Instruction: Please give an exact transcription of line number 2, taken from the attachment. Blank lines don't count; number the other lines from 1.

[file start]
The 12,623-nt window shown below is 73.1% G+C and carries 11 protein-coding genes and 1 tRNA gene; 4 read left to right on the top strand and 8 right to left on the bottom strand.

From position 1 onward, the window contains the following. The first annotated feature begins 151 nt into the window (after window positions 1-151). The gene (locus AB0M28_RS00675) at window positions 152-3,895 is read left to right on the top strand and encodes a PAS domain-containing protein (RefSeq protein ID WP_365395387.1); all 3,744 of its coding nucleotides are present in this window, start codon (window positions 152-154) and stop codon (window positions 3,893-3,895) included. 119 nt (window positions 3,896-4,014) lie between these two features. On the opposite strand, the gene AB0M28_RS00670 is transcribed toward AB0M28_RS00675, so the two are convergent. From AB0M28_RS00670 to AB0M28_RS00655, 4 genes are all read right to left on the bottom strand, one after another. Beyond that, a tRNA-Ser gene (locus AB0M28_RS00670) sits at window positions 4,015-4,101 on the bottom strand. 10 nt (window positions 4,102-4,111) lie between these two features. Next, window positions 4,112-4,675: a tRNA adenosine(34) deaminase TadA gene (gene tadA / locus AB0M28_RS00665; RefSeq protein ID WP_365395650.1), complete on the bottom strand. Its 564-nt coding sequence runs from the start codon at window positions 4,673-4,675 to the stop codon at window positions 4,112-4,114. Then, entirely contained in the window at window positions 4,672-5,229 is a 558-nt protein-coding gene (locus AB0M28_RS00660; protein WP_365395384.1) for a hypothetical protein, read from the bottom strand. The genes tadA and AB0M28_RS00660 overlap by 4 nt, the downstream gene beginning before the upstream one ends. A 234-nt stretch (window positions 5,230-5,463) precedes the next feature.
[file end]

From position 1 onward, the window contains the following. The first annotated feature begins 151 nt into the window (after window positions 1-151). The gene (locus AB0M28_RS00675) at window positions 152-3,895 is read left to right on the top strand and encodes a PAS domain-containing protein (RefSeq protein ID WP_365395387.1); all 3,744 of its coding nucleotides are present in this window, start codon (window positions 152-154) and stop codon (window positions 3,893-3,895) included. 119 nt (window positions 3,896-4,014) lie between these two features. On the opposite strand, the gene AB0M28_RS00670 is transcribed toward AB0M28_RS00675, so the two are convergent. From AB0M28_RS00670 to AB0M28_RS00655, 4 genes are all read right to left on the bottom strand, one after another. Beyond that, a tRNA-Ser gene (locus AB0M28_RS00670) sits at window positions 4,015-4,101 on the bottom strand. 10 nt (window positions 4,102-4,111) lie between these two features. Next, window positions 4,112-4,675: a tRNA adenosine(34) deaminase TadA gene (gene tadA / locus AB0M28_RS00665; RefSeq protein ID WP_365395650.1), complete on the bottom strand. Its 564-nt coding sequence runs from the start codon at window positions 4,673-4,675 to the stop codon at window positions 4,112-4,114. Then, entirely contained in the window at window positions 4,672-5,229 is a 558-nt protein-coding gene (locus AB0M28_RS00660; protein WP_365395384.1) for a hypothetical protein, read from the bottom strand. The genes tadA and AB0M28_RS00660 overlap by 4 nt, the downstream gene beginning before the upstream one ends. A 234-nt stretch (window positions 5,230-5,463) precedes the next feature.